With 150 archers the invasions should be brushed aside with ease, so if you have less you should still be ok. You can fight completely from the walls or send a good size group out to ambush their encampment.

Olaf is quite easily defeated, depending on whether he decides to build a siege camp and catapults. Deal with those and his laddermen and he is virtually powerless since he brings no archers. He attacks from the north but will but will go around your castle’s northwest corner to mass and setup a siege camp on your western flank with the Bull. He may put up a ladder or two on your walls as he passes. With burning logs and archers its fairly easy to wipe out most of his force before he makes his turn to the west.

The Bull will set up a siege camp and produce many catapults but he will be fairly light on archers. Don’t forget you now have a siege camp and engineer’s guild available, so you too can build catapults, in SH2 a powerful offensive weapon against troops as well as walls. Try it. A small group of catapults can rain down massive destruction on a siege camp and massed troops. Protect the catapults with archers and ground troops though.

You can now build lookout towers but I preferred not to. Archers will tip ladders away from walls as well as pikemen if they have no other targets, so spacing your troops out along the walls is a very effective defense against enemy ladders. Grouping the archers in towers gives certain advantages but leaves the walls more vulnerable to successful ladder scaling. And since the Bull uses only a small group of archers, protecting your own with towers is not necessary.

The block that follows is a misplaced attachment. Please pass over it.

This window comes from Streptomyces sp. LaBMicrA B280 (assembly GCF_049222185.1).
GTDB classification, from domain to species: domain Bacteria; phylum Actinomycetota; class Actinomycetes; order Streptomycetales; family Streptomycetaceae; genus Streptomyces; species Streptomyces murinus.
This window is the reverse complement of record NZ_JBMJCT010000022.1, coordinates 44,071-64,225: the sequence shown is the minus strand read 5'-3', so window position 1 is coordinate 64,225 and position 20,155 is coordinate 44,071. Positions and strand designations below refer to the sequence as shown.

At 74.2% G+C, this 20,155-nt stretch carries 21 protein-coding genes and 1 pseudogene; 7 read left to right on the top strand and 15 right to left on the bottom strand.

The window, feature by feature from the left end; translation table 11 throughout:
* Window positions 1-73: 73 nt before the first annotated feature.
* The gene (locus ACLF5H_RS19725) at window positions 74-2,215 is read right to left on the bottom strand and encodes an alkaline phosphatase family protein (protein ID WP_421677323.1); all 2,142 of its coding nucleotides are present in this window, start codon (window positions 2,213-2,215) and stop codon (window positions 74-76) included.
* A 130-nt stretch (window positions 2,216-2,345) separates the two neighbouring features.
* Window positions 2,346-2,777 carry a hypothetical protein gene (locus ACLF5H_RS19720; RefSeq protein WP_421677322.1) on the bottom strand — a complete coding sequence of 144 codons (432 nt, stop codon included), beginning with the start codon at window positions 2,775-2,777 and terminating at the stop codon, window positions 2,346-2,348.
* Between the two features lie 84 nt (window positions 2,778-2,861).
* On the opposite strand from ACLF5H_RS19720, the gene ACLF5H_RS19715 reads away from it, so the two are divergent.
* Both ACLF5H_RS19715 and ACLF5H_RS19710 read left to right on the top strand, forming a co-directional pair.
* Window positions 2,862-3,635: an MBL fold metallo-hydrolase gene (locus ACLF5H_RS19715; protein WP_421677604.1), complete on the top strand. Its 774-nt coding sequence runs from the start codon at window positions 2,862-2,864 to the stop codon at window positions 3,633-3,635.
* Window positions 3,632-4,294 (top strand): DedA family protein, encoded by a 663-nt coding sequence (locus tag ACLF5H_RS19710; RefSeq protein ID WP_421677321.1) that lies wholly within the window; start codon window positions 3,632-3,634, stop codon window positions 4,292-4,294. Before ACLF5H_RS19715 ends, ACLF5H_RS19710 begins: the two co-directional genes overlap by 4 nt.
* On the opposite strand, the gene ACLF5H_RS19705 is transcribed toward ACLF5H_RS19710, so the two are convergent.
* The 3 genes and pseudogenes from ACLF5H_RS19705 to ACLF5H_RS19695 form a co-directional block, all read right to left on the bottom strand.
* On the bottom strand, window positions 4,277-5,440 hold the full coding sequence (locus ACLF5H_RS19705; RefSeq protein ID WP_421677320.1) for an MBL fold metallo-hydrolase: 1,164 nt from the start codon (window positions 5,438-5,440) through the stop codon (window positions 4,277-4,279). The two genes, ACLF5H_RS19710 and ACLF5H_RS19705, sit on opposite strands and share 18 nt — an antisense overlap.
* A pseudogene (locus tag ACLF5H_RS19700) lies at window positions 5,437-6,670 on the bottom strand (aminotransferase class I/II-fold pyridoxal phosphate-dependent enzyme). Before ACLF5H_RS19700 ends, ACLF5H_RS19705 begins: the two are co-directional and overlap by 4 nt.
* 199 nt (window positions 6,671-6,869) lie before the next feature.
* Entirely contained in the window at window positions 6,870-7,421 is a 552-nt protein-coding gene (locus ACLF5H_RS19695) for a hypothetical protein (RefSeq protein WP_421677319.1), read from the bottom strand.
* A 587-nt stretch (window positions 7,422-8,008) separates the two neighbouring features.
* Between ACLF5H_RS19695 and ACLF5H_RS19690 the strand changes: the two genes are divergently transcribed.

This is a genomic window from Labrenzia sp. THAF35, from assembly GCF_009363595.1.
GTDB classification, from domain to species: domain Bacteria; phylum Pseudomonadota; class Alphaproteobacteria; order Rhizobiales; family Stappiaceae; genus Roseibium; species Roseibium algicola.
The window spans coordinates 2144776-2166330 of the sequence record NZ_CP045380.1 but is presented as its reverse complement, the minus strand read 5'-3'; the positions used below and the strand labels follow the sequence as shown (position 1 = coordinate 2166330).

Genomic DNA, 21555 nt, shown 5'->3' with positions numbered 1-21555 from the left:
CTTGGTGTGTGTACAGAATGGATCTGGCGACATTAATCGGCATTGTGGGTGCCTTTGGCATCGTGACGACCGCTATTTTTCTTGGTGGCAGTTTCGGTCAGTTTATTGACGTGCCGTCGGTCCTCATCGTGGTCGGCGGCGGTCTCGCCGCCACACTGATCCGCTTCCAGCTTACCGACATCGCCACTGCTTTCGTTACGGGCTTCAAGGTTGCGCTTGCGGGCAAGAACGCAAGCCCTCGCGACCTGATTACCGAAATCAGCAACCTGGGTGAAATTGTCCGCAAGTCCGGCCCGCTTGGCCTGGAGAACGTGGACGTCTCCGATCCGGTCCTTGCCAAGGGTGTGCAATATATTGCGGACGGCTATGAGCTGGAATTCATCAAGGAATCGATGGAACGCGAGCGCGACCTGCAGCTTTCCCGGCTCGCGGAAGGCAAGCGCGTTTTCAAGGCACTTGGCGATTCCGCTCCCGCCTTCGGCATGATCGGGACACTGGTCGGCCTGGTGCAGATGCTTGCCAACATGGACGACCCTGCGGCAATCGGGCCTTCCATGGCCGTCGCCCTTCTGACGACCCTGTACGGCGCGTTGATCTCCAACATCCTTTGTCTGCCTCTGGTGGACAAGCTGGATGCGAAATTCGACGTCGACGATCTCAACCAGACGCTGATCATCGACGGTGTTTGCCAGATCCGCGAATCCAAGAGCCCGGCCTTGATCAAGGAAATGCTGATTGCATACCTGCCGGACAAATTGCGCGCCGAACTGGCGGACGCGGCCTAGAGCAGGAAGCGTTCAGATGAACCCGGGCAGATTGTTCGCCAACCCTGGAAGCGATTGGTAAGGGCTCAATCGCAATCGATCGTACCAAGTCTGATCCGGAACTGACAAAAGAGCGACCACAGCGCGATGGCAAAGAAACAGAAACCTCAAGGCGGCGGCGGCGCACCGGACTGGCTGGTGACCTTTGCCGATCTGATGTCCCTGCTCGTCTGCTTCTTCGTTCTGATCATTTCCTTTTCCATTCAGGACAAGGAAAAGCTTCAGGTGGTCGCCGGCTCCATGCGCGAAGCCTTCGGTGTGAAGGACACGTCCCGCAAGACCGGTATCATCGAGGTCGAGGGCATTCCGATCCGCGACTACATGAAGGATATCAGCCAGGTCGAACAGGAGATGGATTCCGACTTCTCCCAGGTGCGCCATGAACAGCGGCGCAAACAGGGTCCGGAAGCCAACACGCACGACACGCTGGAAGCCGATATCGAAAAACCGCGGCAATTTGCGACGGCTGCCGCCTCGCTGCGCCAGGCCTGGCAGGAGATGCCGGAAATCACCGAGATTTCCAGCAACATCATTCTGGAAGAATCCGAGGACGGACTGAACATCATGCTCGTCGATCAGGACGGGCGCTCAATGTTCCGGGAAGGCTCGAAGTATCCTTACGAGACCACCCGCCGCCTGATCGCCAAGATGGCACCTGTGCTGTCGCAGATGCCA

Lookout towers seem a mixed blessing in this chapter. While they’re a good place to concentrate archers, if you stick them out from the wall they will attract catapult fire. Not being too strong they are vulnerable; belting them with a layer or two of wall does a good job of providing additional protection. But that also attracts ladders and adds additional wall length to protect. And unless you are very careful about troop positioning on the belting walls around the towers, they will get scaled and the towers overrun. Other than resorting to other “trickery” I found it best to forego the towers and space the mixed troops out along the walls to counter the ladder rushes.

Olaf and the Bull have only one other way to defeat you, breaching your wall with their catapults. You probably have enough archers to eliminate these before they do too much damage. You can also send ground troops out after them. But…

You have one other very powerful defensive weapon now, wall mounted rolling logs. They’re expensive but cut a wide swatch of destruction when triggered and mow down most things in their path, even trees (and siege camps if close enough). They must be triggered manually. You also have man traps and plenty of wood and gold to deploy them, but probably unnecessary. Should you employ a combination of all these weapons the enemy should be completely at your mercy.